In the absence of Paul Curran, Conor O’Mahony seems to be the full back choice though Paddy Stapleton, if fully recovered, will be in contention too. Centre back is an open issue also. The consensus appears to be against Padraig Maher for the central spot with one body of opinion favouring Brendan Maher for the job if he can be sacrificed from midfield. Then there’s the issue of Michael Cahill, whether to play him in defence or maybe midfield beside James Woodlock. In any case I’m sure the management would point out that players and placings need to be flexible and adaptable to suit the demands of a particular day. Shane McGrath has surely written himself into the script at number five after another sterling performance on Friday night.
The attack offers even less certainty about what will emerge. I assume it will feature players like Callanan, Noel McGrath, John O’Dwyer and maybe Jason Forde. Corbett, Kelly and ‘Bonner’ Maher have been injured so it depends on their readiness for a return. Maybe Denis Maher has earned a league start after last week.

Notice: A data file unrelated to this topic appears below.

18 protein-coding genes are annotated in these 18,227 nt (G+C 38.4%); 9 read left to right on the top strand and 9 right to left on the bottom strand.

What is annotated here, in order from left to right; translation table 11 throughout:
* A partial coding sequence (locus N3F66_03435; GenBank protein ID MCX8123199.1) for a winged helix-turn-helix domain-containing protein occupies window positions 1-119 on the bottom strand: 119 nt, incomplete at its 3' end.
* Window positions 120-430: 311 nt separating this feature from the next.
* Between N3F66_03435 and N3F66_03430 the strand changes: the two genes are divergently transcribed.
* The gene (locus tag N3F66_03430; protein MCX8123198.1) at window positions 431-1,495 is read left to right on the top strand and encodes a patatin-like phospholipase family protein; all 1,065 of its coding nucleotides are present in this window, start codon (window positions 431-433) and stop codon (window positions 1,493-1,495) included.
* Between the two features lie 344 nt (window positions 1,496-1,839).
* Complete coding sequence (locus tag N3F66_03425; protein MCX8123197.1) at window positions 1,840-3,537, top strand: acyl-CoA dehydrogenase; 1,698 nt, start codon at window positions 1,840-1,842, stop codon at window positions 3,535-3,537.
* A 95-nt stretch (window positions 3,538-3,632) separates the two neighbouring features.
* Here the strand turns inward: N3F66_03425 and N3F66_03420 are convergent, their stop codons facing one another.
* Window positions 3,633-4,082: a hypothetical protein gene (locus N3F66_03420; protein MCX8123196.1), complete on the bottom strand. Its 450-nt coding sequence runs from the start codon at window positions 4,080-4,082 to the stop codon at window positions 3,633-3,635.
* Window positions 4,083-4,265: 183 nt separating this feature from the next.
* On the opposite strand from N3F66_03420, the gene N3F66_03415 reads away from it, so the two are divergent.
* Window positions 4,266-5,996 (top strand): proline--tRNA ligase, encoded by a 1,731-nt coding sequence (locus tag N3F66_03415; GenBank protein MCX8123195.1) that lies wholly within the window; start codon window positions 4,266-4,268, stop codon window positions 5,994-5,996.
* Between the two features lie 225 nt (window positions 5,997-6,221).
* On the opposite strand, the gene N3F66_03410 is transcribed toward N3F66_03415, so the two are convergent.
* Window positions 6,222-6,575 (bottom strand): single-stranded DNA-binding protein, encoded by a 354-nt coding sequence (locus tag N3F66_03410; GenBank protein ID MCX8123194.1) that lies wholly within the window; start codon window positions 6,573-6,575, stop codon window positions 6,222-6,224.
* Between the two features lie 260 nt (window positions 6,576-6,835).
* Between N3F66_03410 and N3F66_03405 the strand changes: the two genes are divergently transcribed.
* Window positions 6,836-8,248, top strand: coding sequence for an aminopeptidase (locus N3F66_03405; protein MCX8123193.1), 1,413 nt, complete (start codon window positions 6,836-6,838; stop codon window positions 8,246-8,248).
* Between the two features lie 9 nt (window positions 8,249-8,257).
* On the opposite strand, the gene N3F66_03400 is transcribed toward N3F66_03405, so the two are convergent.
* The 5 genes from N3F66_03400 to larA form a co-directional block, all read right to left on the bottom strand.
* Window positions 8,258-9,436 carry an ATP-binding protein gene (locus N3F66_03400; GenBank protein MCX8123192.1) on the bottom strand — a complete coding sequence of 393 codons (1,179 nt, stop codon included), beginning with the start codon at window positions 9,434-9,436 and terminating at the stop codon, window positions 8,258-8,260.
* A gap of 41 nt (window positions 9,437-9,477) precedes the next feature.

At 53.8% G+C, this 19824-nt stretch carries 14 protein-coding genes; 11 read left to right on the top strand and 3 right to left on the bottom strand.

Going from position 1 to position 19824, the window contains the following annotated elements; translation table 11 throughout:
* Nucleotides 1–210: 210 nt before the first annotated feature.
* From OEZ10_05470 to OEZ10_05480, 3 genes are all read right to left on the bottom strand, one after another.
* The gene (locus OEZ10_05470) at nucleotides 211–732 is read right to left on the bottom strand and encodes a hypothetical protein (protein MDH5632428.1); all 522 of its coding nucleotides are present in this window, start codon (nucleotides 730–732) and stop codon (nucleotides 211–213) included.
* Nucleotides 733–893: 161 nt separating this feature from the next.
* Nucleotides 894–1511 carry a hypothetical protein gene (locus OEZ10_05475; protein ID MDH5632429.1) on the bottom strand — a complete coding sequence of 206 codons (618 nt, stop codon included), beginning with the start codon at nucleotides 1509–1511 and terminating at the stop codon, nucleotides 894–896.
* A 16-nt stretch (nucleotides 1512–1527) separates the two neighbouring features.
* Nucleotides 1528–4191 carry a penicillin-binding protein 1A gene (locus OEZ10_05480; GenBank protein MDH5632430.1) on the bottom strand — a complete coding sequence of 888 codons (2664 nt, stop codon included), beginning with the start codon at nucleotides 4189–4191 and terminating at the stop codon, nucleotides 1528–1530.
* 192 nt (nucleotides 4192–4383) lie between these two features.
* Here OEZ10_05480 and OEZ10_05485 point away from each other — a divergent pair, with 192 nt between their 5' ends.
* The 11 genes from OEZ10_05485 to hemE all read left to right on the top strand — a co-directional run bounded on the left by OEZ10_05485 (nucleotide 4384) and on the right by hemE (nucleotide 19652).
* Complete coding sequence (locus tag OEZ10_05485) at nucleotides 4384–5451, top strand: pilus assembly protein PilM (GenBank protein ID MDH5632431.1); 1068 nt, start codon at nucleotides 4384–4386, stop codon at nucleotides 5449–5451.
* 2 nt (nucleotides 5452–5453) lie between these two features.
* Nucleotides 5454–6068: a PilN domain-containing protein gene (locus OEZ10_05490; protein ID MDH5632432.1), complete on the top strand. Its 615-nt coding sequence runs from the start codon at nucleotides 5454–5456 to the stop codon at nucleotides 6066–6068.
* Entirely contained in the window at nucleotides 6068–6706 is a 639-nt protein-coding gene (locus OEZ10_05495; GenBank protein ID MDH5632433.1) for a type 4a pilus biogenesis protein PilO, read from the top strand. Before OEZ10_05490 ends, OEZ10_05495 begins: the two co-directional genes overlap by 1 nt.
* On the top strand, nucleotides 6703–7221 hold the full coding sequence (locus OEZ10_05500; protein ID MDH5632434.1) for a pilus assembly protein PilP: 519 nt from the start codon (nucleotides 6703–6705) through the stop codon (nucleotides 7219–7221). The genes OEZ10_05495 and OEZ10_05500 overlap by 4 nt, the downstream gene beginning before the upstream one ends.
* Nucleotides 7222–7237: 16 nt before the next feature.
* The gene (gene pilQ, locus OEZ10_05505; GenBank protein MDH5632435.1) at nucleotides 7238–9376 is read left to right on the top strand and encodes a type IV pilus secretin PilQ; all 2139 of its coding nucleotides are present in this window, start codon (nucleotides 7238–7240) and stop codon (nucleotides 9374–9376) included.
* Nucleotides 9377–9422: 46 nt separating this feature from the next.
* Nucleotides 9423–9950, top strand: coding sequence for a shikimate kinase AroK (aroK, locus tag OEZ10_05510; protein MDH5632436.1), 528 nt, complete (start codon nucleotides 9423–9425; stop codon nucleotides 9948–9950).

We got stung by Waterford last year at Walsh Park though that was only a second defeat to our southern neighbours in the last ten meetings. The Deise have announced a strong fifteen for this game. It will be a new experience for Willie Maher sitting in the opposing dug-out. Anyway it should be a revealing week in several respects so we look forward to the league launch and hopefully a bright opening by Tipperary.
ONE OF THE BRIGHTEST THINGS IN HURLING WORLD
Finally a novel All Ireland club decider beckons after the weekend semi-finals. Mount Leinster Rangers are one of the brightest things to happen in the hurling world in recent times though I suspect the experience of three-time winners Portumna will be too much for them in the final. The Galway side, and Joe Canning especially, rode their luck against Na Piarsaigh. The referee that thought – and still thinks – that Pat Horgan deserved ‘red’ in last year’s Munster final decided that Joe Canning only merited yellow on this occasion. I wonder how Loughmore feel. They lost two players against Na Piarsaigh in a game where an entirely different refereeing standard applied.